Even more stridently, Alvis Brigis writes about Asocial Singularitarianism - Breeding an Incomplete View of Convergent Accelerating Change. My view, as above, is that Singularity University isn't a one-sided as these people think, it's just the NAME and the associations which come with that name that are making people assume the worst. One example of how it isn't so one-sided is their focus on group projects at the end of the Graduate Studies Program - making a big team of diverse students work together to write a document on some important project (which they choose) will be an excellent crash-course in interdisciplinary technological futurism. As outsiders we won't get to experience the teamwork aspects, but then we're not paying $25k either...

I heard that one of the people at their founding meeting suggested that they stick more to technical stuff, because social issues are already overdone in academic environments. It does strike me that their tech-centered model is likely to be a much easier sell to their C-level executive market than a program focused on ethics or human psychology or sustainability/resilience. Perhaps their curriculum is trying to strike a balance between what they see as their market (people wanting to know about the state of the art in many technical fields, so they can better manage their own companies innovation) and any STEER material they would ideally like to expose customers to as well. Brain Wang at Debating Singularity Education Programs makes that point that innovation is more likely to emerge from technical programs than from social programs - which is to say, people who debate ethics aren't spending their time solving problems... Economics favors those who focus on making things, rather than talking about what should be made.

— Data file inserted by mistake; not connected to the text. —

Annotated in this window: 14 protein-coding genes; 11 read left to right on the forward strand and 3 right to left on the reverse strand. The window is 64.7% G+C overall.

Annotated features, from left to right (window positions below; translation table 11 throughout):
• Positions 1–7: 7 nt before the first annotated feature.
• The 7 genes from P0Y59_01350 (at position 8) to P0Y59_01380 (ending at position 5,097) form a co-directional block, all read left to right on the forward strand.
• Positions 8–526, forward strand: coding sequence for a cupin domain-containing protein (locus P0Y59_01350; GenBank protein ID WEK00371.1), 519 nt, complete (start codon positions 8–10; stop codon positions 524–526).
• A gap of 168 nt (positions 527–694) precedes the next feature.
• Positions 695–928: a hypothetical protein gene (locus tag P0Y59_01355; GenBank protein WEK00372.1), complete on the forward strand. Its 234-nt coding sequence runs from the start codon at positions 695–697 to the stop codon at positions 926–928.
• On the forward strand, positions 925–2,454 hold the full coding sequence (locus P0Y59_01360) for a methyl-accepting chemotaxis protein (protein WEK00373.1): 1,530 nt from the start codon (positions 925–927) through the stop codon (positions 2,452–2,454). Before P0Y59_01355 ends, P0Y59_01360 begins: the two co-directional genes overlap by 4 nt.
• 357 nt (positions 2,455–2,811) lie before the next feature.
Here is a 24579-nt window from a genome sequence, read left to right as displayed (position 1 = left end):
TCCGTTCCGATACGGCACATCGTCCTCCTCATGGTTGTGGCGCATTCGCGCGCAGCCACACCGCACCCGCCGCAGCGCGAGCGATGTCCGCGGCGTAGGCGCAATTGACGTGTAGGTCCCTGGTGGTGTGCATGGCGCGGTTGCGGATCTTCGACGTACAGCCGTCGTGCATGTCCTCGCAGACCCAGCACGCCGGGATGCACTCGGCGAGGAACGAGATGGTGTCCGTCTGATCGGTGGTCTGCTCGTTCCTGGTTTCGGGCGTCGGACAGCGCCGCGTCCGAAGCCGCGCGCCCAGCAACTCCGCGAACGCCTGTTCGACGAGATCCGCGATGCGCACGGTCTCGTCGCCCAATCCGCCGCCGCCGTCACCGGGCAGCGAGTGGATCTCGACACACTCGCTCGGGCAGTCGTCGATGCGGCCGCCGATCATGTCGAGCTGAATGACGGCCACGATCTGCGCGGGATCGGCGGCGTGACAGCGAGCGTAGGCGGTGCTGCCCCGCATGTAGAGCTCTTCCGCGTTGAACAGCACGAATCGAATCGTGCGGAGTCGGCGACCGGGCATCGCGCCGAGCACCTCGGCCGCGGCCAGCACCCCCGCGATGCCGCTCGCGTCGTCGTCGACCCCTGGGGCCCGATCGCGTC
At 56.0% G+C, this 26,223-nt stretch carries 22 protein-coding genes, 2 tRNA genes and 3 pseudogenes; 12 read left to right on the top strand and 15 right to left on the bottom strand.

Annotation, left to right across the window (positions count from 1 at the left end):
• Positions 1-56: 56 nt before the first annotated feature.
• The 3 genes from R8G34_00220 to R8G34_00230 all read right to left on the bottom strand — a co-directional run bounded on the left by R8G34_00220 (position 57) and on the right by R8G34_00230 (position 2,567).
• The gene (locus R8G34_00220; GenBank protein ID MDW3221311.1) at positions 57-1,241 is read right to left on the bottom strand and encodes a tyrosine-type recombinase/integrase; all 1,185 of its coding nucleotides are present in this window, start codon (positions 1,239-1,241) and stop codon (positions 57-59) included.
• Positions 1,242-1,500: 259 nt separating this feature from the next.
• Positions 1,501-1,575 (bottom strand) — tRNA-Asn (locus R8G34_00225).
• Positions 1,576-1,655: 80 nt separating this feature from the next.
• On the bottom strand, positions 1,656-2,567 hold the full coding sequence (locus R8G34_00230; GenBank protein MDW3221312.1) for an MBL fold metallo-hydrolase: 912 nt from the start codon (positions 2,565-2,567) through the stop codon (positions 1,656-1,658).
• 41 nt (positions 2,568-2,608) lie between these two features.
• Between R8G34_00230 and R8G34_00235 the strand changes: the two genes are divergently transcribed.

In the end, I remain conflicted about Singularity University. I didn't become a sponsor largely because of the name, but also in part because I'm not sure they have carved out the right role for a transhumanist educational facility. If you had to design a "Humanity+ University", what would you make it do? Where does it focus? Who are it's customers? What long-term impact would you like it to have on the world?

Tuesday, February 3, 2009


MLP #1

Mindless Link Propagation Post #1. Actually I hope them to be not too mindless.

Eric Boyd: I'll be talking at BIL this weekend about meta-civ. BIL is the sister unconference to TED, held this year in Long Beach. If you saw my presentation at Convergence '08, this one is likely to be similar. There are likely other topics of interest to metaciv readers, so please consider attending!

Dmitry Orlov: Social Collapse Best Practices Talk at Long Now, Cowell Theatre, Fort Mason, SF, Friday, February 13, 02009. Based on his book Reinventing Collapse: Soviet Example and American Prospects. Classic metaciv territory.

Kevin Kelly: Consequences of Technological Convergence. Kelly speculates on whether technology is "forcing" cultures to be more similar. Is technological development deterministic? Three scenarios...

Eliezer Yudkowsky: Fun Theory Sequence and 31 Laws of Fun. Comprehensive review of his "Fun Theory", an important topic in civilization (and AI) design.

James Hughes: Strengthening Transnational Governance to Mitigate Risks. He argues that in the world we live in, the biggest problems are created by lack of governance, not over governance. Solutions therefore can be found in strengthening (global) governance. The UN already has lots of interesting "steer" metaciv projects, but they are woefully underfunded and lack teeth. This presentation was at the GLOBAL CATASTROPHIC RISKS: Building a Resilient Civilization conference.